Everyone, think about your favorite playlist. I bet it was a "feel-good" mix, most likely created to make you feel better as the end of summer was rolling in, or for a long car trip you took when you were twenty-one. Maybe it was the soundtrack for your drinking games in college. I'm willing to bet most of our readers listen to a diversified list of music, and I would bet that at least one track was performed by James Brown, Sister Sledge, Gloria Gaynor, or The Jackson Five. Fitz and the Tantrums may just be a band to add to some of these lists.
With catchy songs like MoneyGrabber (yes, one word), L.O.V. and Rich Girls you'll want to give this album a couple spins. Before you get turned off and possibly even throw up in your mouth at the thought of goldfish shoes, bell bottoms, disco balls and a 20-something John Travolta, be sure to give this album a fair chance.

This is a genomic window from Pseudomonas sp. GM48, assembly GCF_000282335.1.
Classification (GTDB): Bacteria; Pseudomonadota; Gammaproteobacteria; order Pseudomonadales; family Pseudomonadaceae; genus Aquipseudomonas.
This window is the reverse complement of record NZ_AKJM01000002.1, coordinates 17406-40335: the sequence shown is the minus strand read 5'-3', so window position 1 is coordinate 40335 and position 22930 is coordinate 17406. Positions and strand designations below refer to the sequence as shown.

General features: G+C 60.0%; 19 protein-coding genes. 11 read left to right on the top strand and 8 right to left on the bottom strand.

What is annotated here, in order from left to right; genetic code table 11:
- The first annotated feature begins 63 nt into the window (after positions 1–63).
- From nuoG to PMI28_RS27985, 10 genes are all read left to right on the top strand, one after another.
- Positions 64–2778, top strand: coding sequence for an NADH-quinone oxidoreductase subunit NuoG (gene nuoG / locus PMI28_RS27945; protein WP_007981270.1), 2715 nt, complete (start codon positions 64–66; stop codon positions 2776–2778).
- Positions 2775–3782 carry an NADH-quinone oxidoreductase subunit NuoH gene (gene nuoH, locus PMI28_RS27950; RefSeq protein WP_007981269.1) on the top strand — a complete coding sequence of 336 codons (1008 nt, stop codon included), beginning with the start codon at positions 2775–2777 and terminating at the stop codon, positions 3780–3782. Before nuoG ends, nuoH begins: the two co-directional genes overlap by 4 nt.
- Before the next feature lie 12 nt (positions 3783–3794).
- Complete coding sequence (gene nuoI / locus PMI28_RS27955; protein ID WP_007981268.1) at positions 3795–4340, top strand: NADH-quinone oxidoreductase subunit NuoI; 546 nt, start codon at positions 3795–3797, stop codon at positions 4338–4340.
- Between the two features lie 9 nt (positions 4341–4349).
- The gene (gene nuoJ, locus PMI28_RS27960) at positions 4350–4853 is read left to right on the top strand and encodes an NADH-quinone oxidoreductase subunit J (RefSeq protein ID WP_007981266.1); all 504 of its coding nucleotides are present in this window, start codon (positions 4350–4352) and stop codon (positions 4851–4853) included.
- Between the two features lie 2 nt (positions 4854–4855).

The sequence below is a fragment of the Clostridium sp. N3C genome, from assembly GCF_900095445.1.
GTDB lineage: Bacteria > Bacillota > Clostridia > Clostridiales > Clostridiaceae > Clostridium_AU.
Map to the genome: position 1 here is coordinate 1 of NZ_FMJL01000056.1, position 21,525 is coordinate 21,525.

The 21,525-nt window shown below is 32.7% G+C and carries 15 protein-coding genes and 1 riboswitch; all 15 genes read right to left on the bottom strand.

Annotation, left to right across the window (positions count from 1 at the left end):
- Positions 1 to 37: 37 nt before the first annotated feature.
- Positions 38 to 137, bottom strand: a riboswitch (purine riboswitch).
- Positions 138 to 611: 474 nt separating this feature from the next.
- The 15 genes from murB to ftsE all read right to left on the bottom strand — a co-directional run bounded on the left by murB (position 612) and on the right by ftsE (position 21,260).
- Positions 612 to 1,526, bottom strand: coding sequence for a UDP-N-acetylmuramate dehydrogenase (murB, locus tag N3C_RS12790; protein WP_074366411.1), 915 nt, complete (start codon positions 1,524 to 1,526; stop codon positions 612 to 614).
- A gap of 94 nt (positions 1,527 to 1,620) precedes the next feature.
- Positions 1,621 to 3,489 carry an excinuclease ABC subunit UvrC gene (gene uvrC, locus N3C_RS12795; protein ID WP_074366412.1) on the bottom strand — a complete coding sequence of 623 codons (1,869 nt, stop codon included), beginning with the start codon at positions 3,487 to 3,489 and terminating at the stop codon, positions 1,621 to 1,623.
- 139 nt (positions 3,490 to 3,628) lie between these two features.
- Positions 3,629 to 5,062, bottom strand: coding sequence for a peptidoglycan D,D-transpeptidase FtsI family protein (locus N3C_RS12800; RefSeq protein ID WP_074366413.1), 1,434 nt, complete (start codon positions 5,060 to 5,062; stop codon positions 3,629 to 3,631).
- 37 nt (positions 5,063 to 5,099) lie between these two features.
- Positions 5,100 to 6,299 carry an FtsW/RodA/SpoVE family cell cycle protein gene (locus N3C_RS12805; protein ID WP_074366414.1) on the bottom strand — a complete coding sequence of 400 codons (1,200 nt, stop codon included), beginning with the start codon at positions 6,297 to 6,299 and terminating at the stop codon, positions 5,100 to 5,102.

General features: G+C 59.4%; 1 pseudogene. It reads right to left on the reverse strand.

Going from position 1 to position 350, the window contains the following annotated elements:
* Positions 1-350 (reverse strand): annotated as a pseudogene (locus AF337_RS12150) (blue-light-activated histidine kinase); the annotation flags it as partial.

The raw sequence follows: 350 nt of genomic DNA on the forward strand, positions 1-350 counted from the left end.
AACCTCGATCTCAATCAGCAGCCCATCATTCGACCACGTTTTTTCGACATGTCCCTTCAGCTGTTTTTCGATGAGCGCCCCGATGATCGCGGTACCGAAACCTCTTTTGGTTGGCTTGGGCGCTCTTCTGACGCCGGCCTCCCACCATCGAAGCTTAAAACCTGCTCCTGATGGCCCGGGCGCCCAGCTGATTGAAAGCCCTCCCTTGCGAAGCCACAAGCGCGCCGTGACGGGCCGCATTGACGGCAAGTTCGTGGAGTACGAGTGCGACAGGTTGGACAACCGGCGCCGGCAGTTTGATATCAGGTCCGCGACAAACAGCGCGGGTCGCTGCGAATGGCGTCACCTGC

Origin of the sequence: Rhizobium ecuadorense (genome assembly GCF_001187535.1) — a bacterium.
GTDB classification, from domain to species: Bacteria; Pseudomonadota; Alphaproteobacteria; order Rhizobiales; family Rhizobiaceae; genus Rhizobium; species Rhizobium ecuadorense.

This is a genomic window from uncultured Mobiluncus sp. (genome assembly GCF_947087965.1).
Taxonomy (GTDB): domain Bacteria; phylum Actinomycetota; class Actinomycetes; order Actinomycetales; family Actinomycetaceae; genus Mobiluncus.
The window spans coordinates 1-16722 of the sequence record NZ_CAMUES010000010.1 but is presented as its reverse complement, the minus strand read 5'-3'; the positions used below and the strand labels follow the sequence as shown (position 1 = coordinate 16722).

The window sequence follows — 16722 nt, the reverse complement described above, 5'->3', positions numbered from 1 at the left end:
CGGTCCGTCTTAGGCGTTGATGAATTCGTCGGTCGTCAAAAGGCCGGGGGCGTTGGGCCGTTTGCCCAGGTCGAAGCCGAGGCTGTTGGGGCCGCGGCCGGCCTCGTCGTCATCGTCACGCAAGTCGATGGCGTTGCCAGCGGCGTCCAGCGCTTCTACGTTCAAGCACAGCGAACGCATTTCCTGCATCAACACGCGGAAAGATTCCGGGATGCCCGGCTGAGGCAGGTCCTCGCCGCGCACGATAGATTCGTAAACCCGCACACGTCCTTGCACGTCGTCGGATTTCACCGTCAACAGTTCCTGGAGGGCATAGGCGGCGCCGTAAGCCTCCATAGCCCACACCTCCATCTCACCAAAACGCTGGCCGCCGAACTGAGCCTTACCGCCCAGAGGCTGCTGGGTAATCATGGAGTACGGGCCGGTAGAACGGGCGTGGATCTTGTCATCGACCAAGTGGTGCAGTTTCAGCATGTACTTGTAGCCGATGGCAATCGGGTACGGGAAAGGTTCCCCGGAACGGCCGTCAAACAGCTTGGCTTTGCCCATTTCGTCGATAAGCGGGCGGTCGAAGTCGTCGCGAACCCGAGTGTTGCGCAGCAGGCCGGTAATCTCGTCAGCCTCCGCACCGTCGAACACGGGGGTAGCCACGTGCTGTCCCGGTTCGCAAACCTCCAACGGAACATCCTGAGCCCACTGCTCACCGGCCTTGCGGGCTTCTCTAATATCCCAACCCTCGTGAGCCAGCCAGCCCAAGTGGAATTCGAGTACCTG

The flashy disco nuances are quite subtle, and the hot organ, 6/8 time signatures and fun duets were really pleasant to listen to.
I have a feeling you will be hearing Fitz and the Tantrums on the radio whether or not you're ready for a little 70's revival.
What's not to like about zin? Maybe it can get really jammy, sometimes. Maybe it can get so jammy it's like the syrupy goop left at the bottom of a smuckers jar. Well, not to fear. This isn't zin it's Primitivo. Don't let me fool you, I love zin (as you could guess if you look at my favorite wines list and see that Haraszthy zin is near the top). However, I also like subtle wines with good balance that start off as one thing and open up over time in my glass.